Why do we like the music we do? The Week's Hallie Golden takes a closer look at the science behind why we come back to certain songs over and over again. It has to do with consonance.

Take a second and think of your favorite song. Is it James Blunt's "You're beautiful"? Or maybe Jason Mraz's "I'm Yours"? Whatever tune you're thinking of, if it's a pop hit released in the past 40 years, chances are good it's made up of chords with one extremely popular trait: consonance.

Our love for consonant intervals is well documented. Scientists and mathematicians at least as far back as Pythagoras have observed that certain intervals, like the octave, are mathematically perfect. In the West, those intervals today are known as consonant, and are widely considered more pleasant to the ear than their less than perfect peers: dissonant intervals.

For years, scientists thought these distinct interval preferences were hardwired into our biology; in other words, that our brains are wired to prefer one sound over another — nature over nurture, if you will. But a new study seems to squash that theory. The results, published recently in the journal Nature, suggest it is not biology that dictates our musical tastes, but rather hundreds of years' of learned behavior.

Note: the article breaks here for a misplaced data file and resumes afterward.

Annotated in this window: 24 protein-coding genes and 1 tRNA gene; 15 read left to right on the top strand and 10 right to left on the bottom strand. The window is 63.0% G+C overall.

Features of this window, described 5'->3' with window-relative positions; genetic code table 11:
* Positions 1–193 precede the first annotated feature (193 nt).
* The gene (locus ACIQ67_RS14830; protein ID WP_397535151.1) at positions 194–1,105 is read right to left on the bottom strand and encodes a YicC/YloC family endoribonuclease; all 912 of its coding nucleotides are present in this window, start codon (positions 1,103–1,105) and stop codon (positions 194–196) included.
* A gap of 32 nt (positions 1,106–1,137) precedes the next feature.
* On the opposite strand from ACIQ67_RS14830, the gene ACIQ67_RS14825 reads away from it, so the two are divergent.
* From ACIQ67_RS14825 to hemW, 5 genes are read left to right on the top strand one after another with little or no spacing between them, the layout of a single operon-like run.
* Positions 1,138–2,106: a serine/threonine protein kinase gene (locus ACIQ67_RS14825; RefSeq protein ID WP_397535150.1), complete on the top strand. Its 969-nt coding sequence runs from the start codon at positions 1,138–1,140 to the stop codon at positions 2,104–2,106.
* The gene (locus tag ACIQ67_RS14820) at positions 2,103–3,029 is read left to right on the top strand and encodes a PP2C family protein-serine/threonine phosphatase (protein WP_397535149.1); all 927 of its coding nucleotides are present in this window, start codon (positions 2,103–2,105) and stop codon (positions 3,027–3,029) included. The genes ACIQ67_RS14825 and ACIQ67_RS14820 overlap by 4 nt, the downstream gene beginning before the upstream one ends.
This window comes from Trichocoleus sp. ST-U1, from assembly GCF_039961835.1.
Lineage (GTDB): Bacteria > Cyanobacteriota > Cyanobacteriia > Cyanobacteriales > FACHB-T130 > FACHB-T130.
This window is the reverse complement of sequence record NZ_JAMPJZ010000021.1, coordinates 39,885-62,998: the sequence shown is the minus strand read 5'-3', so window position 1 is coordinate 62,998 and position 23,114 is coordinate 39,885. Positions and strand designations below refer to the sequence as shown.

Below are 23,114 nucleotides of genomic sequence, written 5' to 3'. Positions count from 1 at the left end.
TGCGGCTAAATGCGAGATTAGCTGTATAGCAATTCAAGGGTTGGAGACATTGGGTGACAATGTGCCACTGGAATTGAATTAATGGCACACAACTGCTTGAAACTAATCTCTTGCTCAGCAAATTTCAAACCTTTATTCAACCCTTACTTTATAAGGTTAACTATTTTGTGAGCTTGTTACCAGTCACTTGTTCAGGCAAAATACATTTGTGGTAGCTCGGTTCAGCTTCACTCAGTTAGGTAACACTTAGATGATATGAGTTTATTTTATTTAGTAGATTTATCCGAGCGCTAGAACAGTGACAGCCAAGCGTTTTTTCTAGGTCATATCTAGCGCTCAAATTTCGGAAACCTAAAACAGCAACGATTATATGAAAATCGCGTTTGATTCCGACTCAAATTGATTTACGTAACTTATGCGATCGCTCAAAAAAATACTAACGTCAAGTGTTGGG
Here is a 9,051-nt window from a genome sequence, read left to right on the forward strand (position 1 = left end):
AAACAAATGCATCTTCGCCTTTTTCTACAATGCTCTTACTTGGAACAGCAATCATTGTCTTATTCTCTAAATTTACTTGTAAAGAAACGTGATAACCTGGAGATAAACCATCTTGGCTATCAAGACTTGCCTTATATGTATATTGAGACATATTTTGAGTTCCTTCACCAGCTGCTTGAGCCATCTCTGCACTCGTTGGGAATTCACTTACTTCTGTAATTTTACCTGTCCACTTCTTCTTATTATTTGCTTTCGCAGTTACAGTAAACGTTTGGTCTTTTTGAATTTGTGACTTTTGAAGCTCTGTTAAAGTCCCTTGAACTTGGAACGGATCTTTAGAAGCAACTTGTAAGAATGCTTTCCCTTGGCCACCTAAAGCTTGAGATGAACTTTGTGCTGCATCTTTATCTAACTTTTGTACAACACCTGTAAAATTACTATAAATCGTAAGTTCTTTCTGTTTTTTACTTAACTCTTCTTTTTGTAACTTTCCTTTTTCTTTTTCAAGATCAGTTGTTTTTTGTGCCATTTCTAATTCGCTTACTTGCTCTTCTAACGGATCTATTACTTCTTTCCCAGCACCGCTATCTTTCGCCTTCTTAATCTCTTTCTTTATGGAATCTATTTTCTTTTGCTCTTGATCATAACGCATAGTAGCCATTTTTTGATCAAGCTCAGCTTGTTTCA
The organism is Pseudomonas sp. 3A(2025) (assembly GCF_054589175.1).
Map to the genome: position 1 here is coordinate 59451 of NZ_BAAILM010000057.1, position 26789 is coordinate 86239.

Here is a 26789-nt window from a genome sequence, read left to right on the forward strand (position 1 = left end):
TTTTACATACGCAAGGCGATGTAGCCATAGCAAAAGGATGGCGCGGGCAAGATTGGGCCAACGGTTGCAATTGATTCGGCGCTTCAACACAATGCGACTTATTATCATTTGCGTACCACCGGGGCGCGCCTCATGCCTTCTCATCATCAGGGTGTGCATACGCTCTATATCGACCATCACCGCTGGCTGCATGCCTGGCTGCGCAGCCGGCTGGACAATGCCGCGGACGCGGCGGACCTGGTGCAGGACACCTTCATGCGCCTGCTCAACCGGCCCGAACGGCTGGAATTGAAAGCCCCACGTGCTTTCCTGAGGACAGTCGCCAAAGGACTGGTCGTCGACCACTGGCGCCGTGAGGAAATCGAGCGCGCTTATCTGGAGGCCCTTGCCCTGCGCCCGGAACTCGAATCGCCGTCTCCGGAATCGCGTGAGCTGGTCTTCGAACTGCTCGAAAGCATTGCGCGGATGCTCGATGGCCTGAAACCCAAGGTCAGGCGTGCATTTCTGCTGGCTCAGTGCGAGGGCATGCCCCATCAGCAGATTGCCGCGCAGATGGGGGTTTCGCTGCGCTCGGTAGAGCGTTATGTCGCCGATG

"This raises the possibility that it might be possible to develop the opposite preference given enough exposure to dissonant music," says Josh McDermott, an author of the study and assistant professor at the Massachusetts Institute of Technology. "Though that has yet to be demonstrated." He explains more in the video below...

...See the full article by Hallie Golden at theweek.com

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